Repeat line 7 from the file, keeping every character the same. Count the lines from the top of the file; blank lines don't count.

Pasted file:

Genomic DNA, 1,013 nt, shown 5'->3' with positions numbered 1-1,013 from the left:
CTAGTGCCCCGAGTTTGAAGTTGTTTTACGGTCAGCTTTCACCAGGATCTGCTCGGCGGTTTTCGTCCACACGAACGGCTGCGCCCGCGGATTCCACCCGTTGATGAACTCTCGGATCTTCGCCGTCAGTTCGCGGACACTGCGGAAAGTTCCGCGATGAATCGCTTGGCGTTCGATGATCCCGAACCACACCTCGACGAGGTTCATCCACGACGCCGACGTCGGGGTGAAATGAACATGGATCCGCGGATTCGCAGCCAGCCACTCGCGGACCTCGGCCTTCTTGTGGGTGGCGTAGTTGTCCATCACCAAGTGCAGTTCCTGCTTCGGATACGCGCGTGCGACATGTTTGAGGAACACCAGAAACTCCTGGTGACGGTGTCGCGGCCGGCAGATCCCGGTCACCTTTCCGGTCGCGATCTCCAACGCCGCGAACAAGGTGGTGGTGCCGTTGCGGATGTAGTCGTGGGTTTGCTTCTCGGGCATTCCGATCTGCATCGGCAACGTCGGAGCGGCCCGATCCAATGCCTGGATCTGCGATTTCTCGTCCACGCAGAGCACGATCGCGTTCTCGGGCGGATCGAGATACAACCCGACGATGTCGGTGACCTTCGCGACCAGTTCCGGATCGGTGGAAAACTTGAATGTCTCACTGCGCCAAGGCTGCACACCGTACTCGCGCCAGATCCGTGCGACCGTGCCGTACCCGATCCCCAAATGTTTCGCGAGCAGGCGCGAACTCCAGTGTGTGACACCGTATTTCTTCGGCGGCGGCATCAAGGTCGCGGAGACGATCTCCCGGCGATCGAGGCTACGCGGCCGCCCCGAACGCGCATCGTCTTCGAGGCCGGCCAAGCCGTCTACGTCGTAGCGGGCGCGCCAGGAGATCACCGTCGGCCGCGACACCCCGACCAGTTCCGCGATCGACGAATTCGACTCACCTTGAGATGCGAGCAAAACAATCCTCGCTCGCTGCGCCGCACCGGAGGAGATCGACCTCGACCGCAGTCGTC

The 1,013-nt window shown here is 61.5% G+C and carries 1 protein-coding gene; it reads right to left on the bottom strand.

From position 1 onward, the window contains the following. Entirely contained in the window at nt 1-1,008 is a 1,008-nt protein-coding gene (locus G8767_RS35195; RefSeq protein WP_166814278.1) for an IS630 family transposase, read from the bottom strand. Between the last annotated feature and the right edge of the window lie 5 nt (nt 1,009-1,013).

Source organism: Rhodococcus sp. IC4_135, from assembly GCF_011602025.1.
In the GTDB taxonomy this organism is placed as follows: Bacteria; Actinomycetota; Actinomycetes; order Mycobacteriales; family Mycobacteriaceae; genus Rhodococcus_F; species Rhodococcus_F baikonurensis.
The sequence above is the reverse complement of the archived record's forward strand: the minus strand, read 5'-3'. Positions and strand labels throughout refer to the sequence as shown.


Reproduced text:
The sequence above is the reverse complement of the archived record's forward strand: the minus strand, read 5'-3'. Positions and strand labels throughout refer to the sequence as shown.